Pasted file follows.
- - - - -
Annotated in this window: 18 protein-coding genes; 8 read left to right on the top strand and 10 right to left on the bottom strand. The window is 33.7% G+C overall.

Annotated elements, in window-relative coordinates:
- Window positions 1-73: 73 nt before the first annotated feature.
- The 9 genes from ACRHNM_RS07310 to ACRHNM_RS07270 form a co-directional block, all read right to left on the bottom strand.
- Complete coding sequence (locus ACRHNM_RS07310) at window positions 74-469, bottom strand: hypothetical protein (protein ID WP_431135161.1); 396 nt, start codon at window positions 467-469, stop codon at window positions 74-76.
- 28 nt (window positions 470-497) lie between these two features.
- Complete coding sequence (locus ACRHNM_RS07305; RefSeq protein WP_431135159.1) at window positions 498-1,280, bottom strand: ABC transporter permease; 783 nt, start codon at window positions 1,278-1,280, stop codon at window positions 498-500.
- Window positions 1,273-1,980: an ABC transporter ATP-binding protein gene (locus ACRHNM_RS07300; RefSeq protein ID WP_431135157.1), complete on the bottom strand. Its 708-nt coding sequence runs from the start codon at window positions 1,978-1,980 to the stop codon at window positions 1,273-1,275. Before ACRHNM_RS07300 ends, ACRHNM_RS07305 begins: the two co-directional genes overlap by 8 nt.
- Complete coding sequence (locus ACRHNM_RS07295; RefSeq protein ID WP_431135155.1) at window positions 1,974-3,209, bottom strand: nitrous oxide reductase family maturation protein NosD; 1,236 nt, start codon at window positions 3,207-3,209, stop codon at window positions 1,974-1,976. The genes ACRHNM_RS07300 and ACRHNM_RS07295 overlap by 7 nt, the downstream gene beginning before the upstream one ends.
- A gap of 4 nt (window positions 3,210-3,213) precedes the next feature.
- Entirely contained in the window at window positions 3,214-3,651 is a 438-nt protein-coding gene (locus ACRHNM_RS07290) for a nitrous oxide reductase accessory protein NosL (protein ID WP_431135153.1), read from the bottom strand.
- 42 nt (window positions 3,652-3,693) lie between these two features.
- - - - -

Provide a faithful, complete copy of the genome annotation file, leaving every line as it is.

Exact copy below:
Annotated in this window: 18 protein-coding genes; 8 read left to right on the top strand and 10 right to left on the bottom strand. The window is 33.7% G+C overall.

Annotated elements, in window-relative coordinates:
- Window positions 1-73: 73 nt before the first annotated feature.
- The 9 genes from ACRHNM_RS07310 to ACRHNM_RS07270 form a co-directional block, all read right to left on the bottom strand.
- Complete coding sequence (locus ACRHNM_RS07310) at window positions 74-469, bottom strand: hypothetical protein (protein ID WP_431135161.1); 396 nt, start codon at window positions 467-469, stop codon at window positions 74-76.
- 28 nt (window positions 470-497) lie between these two features.
- Complete coding sequence (locus ACRHNM_RS07305; RefSeq protein WP_431135159.1) at window positions 498-1,280, bottom strand: ABC transporter permease; 783 nt, start codon at window positions 1,278-1,280, stop codon at window positions 498-500.
- Window positions 1,273-1,980: an ABC transporter ATP-binding protein gene (locus ACRHNM_RS07300; RefSeq protein ID WP_431135157.1), complete on the bottom strand. Its 708-nt coding sequence runs from the start codon at window positions 1,978-1,980 to the stop codon at window positions 1,273-1,275. Before ACRHNM_RS07300 ends, ACRHNM_RS07305 begins: the two co-directional genes overlap by 8 nt.
- Complete coding sequence (locus ACRHNM_RS07295; RefSeq protein ID WP_431135155.1) at window positions 1,974-3,209, bottom strand: nitrous oxide reductase family maturation protein NosD; 1,236 nt, start codon at window positions 3,207-3,209, stop codon at window positions 1,974-1,976. The genes ACRHNM_RS07300 and ACRHNM_RS07295 overlap by 7 nt, the downstream gene beginning before the upstream one ends.
- A gap of 4 nt (window positions 3,210-3,213) precedes the next feature.
- Entirely contained in the window at window positions 3,214-3,651 is a 438-nt protein-coding gene (locus ACRHNM_RS07290) for a nitrous oxide reductase accessory protein NosL (protein ID WP_431135153.1), read from the bottom strand.
- 42 nt (window positions 3,652-3,693) lie between these two features.